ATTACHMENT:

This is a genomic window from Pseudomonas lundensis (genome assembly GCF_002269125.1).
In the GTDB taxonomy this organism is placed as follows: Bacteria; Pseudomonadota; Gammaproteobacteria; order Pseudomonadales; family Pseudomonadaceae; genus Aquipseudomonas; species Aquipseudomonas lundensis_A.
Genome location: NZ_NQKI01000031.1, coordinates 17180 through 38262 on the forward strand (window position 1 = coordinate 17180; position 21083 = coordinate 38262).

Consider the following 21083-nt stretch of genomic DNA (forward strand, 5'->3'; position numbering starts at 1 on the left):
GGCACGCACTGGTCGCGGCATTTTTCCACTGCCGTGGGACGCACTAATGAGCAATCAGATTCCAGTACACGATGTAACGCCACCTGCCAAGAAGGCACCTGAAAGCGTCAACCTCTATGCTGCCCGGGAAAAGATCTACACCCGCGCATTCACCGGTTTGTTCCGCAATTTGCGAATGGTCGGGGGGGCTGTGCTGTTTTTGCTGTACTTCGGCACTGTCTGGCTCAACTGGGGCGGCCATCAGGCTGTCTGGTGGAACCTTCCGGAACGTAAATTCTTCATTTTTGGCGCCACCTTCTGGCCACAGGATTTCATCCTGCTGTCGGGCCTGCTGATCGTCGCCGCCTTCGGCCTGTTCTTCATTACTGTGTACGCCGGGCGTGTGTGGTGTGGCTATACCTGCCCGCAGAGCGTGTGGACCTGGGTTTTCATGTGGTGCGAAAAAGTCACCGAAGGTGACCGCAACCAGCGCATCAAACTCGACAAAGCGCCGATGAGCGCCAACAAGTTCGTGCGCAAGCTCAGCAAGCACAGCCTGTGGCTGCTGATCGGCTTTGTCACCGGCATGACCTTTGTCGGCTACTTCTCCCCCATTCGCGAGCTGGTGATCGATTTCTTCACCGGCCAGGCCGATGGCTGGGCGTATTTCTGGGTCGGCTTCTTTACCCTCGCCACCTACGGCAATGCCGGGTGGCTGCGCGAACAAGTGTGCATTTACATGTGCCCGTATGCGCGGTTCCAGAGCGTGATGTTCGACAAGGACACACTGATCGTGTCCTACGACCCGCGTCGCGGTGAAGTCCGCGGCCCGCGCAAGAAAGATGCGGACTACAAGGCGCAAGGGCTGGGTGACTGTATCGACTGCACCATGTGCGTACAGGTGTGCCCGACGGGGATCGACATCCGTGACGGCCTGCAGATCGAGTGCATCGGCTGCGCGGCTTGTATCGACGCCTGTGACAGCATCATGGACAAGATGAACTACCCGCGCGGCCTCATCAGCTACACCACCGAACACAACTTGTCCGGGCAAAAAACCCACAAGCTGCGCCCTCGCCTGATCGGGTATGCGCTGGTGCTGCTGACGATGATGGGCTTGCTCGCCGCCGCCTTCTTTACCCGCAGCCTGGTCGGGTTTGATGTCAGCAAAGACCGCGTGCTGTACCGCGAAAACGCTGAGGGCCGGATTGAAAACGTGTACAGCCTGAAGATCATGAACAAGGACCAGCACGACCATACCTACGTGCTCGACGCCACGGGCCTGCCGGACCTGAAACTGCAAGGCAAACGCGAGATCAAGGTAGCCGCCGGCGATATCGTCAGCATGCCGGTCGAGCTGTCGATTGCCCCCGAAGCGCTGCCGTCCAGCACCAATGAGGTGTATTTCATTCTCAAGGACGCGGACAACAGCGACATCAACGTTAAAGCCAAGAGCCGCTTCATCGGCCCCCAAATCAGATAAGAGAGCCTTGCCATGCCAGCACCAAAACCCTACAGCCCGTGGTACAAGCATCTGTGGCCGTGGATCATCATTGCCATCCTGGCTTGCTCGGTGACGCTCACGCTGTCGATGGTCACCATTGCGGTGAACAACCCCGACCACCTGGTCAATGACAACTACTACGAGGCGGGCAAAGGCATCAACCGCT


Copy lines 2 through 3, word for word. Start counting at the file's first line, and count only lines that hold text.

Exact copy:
In the GTDB taxonomy this organism is placed as follows: Bacteria; Pseudomonadota; Gammaproteobacteria; order Pseudomonadales; family Pseudomonadaceae; genus Aquipseudomonas; species Aquipseudomonas lundensis_A.
Genome location: NZ_NQKI01000031.1, coordinates 17180 through 38262 on the forward strand (window position 1 = coordinate 17180; position 21083 = coordinate 38262).